I’m excited about joining Weber Gallagher in that it’s a win-win situation for me and for my new firm.  Weber Gallagher gives me the support I need to handle larger more document intensive cases and I give Weber Gallagher considerably more visibility in Chester County, Pennsylvania.  I have always taken pride in my ability to get clients through one of the most stressful times in their lives as efficiently and cost-effectively as possible and assure that they have the best possible financial foundation to move forward with their lives.

Should you want to discuss a family law issue, please call me at 610-278-1503, or email me at  I would also be happy to schedule a face to face meeting in either Norristown or West Chester.

College Applications – A Family Effort

Posted by on 12.20.2018 in Posts | Comments Off on College Applications – A Family Effort

College Applications – A Family Effort

by Carolyn Mirabile, Partner and Family Law Attorney at Weber Gallagher


Going to college can be stressful in an intact family but what if the parents are separated and decisions need to be made surrounding college. College choices are decisions which both parents and the child should participate in. Parents need to agree on where the child will attend, including whether it should be in-state or out-of-state, travel costs, applications for financial aid and scholarships as well as, who will pay for the costs of tuition, room and board. Although Pennsylvania does not require either parent to pay the costs of college, parents should attempt to contribute to a 529 Plan or other college savings and have a discussion whereby the parties will discuss exactly what each parent and the child will contribute towards college expenses.  Having discussions when the child is a Junior in high school can include, tutoring costs for standardized testing, college application costs and travel costs for the college tours. Both parents should be actively involved in the selection process so that costs can be mitigated and divided on need and ability o pay. Advanced planning will help families get through the often complicated and stressful college process.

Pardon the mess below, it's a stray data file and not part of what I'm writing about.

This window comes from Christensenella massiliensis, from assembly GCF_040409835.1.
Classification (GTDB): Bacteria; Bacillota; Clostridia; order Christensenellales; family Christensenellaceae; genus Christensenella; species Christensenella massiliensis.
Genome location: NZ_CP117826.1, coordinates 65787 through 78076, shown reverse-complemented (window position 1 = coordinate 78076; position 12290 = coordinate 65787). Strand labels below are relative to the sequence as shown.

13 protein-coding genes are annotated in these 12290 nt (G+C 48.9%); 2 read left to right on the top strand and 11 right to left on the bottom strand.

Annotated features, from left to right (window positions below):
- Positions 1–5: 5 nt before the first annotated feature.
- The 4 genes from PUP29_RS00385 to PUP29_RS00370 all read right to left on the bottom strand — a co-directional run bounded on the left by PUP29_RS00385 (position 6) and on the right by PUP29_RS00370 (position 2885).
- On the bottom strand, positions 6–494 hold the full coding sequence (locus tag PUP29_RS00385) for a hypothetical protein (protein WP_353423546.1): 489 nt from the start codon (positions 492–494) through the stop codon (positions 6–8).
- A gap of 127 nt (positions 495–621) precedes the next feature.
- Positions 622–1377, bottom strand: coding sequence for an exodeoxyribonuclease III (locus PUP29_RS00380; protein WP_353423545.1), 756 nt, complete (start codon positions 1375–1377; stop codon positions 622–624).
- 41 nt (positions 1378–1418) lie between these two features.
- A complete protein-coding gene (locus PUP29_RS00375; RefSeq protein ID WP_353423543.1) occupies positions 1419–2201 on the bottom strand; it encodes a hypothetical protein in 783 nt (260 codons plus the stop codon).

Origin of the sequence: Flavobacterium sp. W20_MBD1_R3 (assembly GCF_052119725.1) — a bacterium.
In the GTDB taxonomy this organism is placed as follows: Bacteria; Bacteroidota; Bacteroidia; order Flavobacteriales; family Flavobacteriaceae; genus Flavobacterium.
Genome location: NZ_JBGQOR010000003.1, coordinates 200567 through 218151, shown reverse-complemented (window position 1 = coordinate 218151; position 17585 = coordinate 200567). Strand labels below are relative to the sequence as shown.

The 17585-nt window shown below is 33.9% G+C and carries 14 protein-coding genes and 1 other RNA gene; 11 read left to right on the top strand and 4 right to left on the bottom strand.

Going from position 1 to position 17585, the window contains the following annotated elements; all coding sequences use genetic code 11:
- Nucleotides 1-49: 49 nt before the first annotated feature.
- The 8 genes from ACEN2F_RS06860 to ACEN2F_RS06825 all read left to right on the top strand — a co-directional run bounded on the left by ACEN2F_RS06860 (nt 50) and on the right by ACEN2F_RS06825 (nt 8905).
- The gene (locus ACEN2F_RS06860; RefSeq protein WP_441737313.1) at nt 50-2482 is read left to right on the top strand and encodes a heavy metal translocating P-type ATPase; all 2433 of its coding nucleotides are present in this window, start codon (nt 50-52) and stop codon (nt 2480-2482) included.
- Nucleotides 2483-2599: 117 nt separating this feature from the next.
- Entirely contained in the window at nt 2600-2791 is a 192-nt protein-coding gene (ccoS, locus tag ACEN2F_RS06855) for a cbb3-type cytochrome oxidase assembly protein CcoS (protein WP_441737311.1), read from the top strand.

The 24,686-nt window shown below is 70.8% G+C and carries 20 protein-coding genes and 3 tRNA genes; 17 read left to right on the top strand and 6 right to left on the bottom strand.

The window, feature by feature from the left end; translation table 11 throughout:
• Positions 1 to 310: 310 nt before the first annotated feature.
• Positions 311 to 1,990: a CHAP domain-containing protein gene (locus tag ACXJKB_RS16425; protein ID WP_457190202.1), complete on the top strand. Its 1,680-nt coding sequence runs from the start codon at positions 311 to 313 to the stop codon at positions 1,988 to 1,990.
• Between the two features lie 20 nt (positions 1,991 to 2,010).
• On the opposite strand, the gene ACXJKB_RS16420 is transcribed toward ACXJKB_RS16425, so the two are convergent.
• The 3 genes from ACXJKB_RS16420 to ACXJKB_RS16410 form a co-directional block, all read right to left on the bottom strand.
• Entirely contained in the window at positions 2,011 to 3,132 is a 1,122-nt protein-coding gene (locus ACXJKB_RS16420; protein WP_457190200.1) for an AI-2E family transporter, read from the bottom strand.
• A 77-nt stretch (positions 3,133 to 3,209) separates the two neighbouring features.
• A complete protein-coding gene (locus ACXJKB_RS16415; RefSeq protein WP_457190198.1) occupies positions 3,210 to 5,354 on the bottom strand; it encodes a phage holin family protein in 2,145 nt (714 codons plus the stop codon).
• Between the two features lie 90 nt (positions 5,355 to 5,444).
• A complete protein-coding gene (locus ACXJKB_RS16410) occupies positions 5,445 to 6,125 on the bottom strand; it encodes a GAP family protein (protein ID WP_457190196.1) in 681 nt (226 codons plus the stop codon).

Donna Marcus Accepted into the 2019 Montgomery Bar Association Leadership Academy

Posted by on 12.19.2018 in Posts | Comments Off on Donna Marcus Accepted into the 2019 Montgomery Bar Association Leadership Academy

PHILADELPHIA, PA, December 3rd, 2018– Donna M. Marcus was accepted into the 2019 Montgomery Bar Association Leadership Academy.  The MBA’s Leadership Academy is an exciting opportunity to enhance a broad range of leadership skills, develop a level of self-awareness essential to effective leadership, connect with Bar and community leadership, and foster invaluable professional relationships. In addition, members will have the distinction of being recognized as an emerging leader in the Association and in the community.